Gold, Silver, Copper, Nickel and the Slow Death of MoneySubmitted by pil45 on Thu, 02/17/2011 - 09:52
"A huge opportunity to hedge against both inflation and deflation is lying out there in the open. There are no transaction costs and right now there’s even a built-in discount. But most people will never realize any of this.
In 1933 President Franklin Delano Roosevelt signed Executive Order 6102, which made it illegal for U.S. citizens to hold gold bullion.
Prior to that, the $20 bill was essentially a warehouse receipt for a one-ounce gold coin. Prior to the Federal Reserve Act of 1914, the $20 bill actually told you this.
After Executive Order 6102, $20 notes weren’t allowed to be exchanged for gold anymore. Americans couldn’t legally own or trade gold as money and savings, only as jewelry or collectible coins.
A year after making monetary gold ownership illegal, FDR revalued gold from $20.67 per ounce to $35 an ounce with the Gold Reserve Act. The Act also required all gold and gold certificates to be turned over to the Treasury.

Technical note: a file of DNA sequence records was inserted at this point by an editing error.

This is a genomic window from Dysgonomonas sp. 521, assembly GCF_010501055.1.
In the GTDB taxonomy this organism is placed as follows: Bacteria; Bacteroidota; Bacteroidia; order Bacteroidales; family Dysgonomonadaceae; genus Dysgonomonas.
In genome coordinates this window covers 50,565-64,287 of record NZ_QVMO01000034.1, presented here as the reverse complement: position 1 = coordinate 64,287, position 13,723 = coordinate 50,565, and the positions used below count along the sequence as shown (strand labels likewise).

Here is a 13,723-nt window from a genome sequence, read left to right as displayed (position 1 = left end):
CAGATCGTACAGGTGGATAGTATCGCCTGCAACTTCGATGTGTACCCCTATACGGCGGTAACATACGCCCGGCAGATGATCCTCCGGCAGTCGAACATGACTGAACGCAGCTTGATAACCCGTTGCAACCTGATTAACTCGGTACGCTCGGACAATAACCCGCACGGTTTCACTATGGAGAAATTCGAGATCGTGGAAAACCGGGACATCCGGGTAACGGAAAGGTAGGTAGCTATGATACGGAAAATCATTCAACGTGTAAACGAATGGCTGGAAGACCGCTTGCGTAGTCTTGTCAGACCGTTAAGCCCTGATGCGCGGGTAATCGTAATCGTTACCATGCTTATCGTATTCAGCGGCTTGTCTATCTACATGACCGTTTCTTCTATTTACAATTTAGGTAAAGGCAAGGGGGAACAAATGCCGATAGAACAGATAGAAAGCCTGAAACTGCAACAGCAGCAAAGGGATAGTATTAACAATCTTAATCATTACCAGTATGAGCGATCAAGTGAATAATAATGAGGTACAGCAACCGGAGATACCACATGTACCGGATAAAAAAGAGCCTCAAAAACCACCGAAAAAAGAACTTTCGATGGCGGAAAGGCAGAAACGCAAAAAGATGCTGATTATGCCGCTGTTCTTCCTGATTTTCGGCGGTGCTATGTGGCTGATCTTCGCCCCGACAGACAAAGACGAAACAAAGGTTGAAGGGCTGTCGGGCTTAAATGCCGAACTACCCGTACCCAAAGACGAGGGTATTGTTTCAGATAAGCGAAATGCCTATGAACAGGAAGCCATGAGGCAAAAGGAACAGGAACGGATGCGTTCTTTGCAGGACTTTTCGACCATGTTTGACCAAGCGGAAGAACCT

The dollar was debased. A chunk of the gold it used to be good for was legally removed. Instead of “containing” 1/20 an ounce of gold, each dollar now only contained (or represented) 1/35 an ounce. And of course you couldn’t actually own the gold itself.
In 1971 Nixon severed the last official ties between gold and the dollar. The dollar quickly sunk to its real value, which had been debased by years of money supply inflation.
By 1975 Americans were allowed to own bullion gold again, but during the roughly 40 years bullion gold ownership had been illegal, the dollar had been drastically debased. At its former lowest point in the summer of 1980, the dollar was worth only 1/850 an ounce of gold. It regained some value for a while, but for the past couple of years a dollar would only get you less than 1/1000 an ounce of gold (right now it gets you less than 1/1300 an ounce)."